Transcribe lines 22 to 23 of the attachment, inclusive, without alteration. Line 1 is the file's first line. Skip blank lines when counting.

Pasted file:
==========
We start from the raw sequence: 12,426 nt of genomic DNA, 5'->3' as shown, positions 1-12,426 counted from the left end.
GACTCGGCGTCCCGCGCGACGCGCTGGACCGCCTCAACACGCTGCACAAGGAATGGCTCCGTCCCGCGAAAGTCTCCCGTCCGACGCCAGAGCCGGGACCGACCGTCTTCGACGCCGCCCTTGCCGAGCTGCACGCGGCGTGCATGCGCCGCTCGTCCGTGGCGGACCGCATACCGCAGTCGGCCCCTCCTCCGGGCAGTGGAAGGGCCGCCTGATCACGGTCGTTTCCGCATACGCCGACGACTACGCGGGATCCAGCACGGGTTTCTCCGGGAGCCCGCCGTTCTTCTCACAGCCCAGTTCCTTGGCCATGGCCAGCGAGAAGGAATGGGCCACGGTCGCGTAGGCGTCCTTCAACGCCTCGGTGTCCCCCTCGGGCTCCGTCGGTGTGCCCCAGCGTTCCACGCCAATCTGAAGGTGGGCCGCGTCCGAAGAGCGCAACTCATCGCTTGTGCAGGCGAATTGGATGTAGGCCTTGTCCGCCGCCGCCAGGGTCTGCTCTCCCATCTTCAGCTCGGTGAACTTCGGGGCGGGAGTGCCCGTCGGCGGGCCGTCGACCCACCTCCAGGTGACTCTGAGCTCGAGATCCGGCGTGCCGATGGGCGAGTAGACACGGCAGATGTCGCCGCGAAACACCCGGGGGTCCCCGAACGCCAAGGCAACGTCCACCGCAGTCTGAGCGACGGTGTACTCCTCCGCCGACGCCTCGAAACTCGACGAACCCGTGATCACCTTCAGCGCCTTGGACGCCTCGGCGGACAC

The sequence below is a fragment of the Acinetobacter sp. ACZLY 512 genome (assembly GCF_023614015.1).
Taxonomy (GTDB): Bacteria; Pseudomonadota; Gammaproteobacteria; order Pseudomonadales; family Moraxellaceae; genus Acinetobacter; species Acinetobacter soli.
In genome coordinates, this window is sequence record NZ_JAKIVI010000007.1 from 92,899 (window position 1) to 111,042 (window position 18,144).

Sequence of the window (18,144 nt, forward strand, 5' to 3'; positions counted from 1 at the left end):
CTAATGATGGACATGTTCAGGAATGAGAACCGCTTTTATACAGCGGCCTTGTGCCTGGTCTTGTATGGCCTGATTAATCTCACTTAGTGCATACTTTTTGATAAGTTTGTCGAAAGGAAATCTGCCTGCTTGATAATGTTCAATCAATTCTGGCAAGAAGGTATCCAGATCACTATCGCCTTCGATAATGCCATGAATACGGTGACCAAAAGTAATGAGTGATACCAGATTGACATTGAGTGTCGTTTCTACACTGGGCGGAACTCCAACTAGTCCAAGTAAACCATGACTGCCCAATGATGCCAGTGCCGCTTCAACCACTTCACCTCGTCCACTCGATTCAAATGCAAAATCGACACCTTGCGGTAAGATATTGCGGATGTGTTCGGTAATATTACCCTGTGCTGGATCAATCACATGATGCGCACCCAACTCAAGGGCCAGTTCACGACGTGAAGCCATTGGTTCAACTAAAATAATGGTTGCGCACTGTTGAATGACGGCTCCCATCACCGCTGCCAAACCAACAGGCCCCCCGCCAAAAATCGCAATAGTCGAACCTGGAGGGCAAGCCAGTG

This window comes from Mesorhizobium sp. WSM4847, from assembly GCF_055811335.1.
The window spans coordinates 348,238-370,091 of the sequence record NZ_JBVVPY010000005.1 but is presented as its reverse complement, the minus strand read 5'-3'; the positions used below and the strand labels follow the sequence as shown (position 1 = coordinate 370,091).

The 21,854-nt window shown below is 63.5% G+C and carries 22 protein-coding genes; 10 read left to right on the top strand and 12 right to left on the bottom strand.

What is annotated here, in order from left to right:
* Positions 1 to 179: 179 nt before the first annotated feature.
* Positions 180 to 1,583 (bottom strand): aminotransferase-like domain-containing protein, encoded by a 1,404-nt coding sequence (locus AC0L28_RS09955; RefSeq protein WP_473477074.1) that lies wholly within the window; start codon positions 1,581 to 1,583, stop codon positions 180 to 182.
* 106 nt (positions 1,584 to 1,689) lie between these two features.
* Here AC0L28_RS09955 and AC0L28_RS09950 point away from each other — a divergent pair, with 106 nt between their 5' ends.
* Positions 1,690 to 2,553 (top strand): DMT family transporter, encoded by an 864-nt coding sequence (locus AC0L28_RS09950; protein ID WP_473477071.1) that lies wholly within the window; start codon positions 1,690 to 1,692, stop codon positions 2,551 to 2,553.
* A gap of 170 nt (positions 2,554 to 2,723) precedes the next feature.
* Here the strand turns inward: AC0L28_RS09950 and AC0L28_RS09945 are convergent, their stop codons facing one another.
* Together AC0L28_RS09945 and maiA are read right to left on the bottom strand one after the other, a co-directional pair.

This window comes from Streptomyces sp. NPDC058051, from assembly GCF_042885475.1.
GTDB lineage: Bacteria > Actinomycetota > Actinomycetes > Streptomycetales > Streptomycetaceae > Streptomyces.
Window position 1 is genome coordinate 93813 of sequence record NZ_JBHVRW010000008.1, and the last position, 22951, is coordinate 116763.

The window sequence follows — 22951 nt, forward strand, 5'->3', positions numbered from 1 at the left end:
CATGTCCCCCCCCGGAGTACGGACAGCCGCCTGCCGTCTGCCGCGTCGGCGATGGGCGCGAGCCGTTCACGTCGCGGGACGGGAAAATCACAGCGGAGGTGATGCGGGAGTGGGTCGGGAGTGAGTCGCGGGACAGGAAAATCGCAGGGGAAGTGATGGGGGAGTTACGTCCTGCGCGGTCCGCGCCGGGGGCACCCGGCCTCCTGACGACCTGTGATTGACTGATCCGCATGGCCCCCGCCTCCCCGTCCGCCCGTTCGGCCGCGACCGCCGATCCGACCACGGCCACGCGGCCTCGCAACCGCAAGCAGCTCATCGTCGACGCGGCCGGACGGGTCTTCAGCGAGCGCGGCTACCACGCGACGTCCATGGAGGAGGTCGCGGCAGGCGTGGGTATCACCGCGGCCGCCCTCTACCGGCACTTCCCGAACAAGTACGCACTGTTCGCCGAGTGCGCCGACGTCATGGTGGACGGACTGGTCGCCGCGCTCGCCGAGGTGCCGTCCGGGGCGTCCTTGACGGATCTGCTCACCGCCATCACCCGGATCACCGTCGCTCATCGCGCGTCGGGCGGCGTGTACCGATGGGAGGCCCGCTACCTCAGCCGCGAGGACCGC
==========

Window position 1 is genome coordinate 93813 of sequence record NZ_JBHVRW010000008.1, and the last position, 22951, is coordinate 116763.

The window sequence follows — 22951 nt, forward strand, 5'->3', positions numbered from 1 at the left end: